The scene at the starting point of the protest rally in support
of Lam Wing Kee over in Causeway Bay this afternoon
The scene outside the China Liason Office in Sai Ying Pun
one march and some three hours later
Along the way, district councillor Paul Zimmerman
delivers a message to the CCP that many of us heartily endorse
The past few weekends have seen quite a bit more rain in June than I'm used to seeing in Hong Kong. But even while downpours have laid waste to quite a few of my hiking plans, the heavens cooperated today by having the rain stop a few minutes before the start of this afternoon's rally in support of Lam Wing Kee that was attended by thousands of protestors (a pretty good turnout considering that there was less than 24 hours notice given for the event).
At the starting point of the march over on the Causeway Bay street where Causeway Bay Books has its home, the bookstore's founder made an appearance to thank people for their support as well as deliver the message to the assembled journalists that people want to be left to live in peace in Hong Kong (as opposed to feel pressured by the Mainland Chinese authorities to do things they don't normally want to). Lawmaker Albert Ho also spoke briefly before the two men proceeded to lead the march, which began on time and generally went rather smoothly; with our progress being halted just a few times along the way to allow road traffic to pass through.
At certain points in the afternoon, I found myself walking faster than many of the others around me. Consequently, while I had started the march just behind those protesters holding People Power banners, I ended up also walking in the company of Civic Party representatives (including Ken Tsang and lawmaker Claudia Mo; the latter of whom was holding a placard bearing a "one country, two systems -- dead" message on it), members of the League of Social Democrats (including the easily recognizable "Long Hair" Leung Kwok Hung), supporters of the Labour Party (and lawmakers like Cyd Ho, who made an impassioned speech at the China Liason Office that asked, among other things, what law the kidnapped booksellers had actually broken) and others along the way.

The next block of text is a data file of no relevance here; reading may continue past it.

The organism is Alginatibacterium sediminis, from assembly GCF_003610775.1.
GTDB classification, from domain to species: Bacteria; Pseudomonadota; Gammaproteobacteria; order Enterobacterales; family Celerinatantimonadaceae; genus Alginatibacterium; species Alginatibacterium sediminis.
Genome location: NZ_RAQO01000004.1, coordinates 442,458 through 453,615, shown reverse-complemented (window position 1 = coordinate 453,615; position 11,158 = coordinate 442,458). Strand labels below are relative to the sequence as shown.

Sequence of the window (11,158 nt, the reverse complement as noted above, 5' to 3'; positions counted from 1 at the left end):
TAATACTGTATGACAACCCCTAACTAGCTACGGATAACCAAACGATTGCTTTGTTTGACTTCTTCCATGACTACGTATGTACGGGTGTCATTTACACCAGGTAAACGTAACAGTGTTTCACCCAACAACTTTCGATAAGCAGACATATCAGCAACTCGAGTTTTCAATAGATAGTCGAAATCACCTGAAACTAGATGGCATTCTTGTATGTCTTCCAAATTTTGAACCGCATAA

At a corner in Wan Chai, some 20 representatives of pro-Beijing group Voice of Loving Hong Kong gathered to oppose this afternoon's rally. In addition, lone individuals were spotted on one occasion each in Central and Sai Ying Pun protesting against today's protest. However, all these counter-protesters were vastly outnumbered by those of us out there who would much rather that the Communist Chinese Party and government "back off" and let Hong Kong be; this especially when I count the number of people I saw along the way who gave those taking part in the rally the "thumbs up" sign or even vocally voice out their thank yous.
I know there are people who will ask what's the use of us marching for hours in high heat and humidity (as was the case today and each year on July 1st). But, as ever, I consider it a privilege which shouldn't be taken for granted that we in Hong Kong can gather together to publicly voice sentiments and send messages to the authorities in Hong Kong, and audiences beyond, that certain repressive governments would consider beyond the pale and consequently never allow. So I feel we should exercise this right while we (still) can -- and if it turns out that we can make a difference, it'd would be a boon and bonus!
In the case of the Causeway Bay booksellers: It was very heartening, and inspiring even, to read that one of the factors that had prompted Lam Wing Kee to decide to tell the truth about what had happened to him in China is his having been touched by those who had taken part in the rally for the booksellers back in January. And even while a lot of problems remain, I do consider it very much a step in the right direction that we now know what happened to the five people who had been missing the last time I marched to the China Liason Office in Sai Ying Pun -- and that this time around, one of them was among the protesters out there on the streets of Hong Kong.